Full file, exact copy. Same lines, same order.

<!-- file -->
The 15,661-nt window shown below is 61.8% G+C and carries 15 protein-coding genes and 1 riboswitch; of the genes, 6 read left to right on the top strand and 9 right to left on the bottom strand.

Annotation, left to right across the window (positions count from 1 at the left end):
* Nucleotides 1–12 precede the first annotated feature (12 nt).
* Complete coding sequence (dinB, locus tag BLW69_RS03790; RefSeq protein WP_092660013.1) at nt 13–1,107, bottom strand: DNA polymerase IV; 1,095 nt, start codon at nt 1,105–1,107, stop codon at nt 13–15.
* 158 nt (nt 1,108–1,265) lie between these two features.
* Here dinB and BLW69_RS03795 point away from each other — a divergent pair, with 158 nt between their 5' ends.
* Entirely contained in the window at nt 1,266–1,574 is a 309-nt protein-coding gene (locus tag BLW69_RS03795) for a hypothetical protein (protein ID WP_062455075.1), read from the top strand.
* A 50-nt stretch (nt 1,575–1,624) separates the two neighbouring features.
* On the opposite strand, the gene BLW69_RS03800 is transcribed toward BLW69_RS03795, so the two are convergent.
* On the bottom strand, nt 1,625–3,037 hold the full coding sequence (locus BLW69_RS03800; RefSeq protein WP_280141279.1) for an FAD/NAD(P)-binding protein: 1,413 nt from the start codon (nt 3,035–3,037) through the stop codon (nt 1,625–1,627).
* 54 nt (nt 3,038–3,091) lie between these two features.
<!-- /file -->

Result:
The 15,661-nt window shown below is 61.8% G+C and carries 15 protein-coding genes and 1 riboswitch; of the genes, 6 read left to right on the top strand and 9 right to left on the bottom strand.

Annotation, left to right across the window (positions count from 1 at the left end):
* Nucleotides 1–12 precede the first annotated feature (12 nt).
* Complete coding sequence (dinB, locus tag BLW69_RS03790; RefSeq protein WP_092660013.1) at nt 13–1,107, bottom strand: DNA polymerase IV; 1,095 nt, start codon at nt 1,105–1,107, stop codon at nt 13–15.
* 158 nt (nt 1,108–1,265) lie between these two features.
* Here dinB and BLW69_RS03795 point away from each other — a divergent pair, with 158 nt between their 5' ends.
* Entirely contained in the window at nt 1,266–1,574 is a 309-nt protein-coding gene (locus tag BLW69_RS03795) for a hypothetical protein (protein ID WP_062455075.1), read from the top strand.
* A 50-nt stretch (nt 1,575–1,624) separates the two neighbouring features.
* On the opposite strand, the gene BLW69_RS03800 is transcribed toward BLW69_RS03795, so the two are convergent.
* On the bottom strand, nt 1,625–3,037 hold the full coding sequence (locus BLW69_RS03800; RefSeq protein WP_280141279.1) for an FAD/NAD(P)-binding protein: 1,413 nt from the start codon (nt 3,035–3,037) through the stop codon (nt 1,625–1,627).
* 54 nt (nt 3,038–3,091) lie between these two features.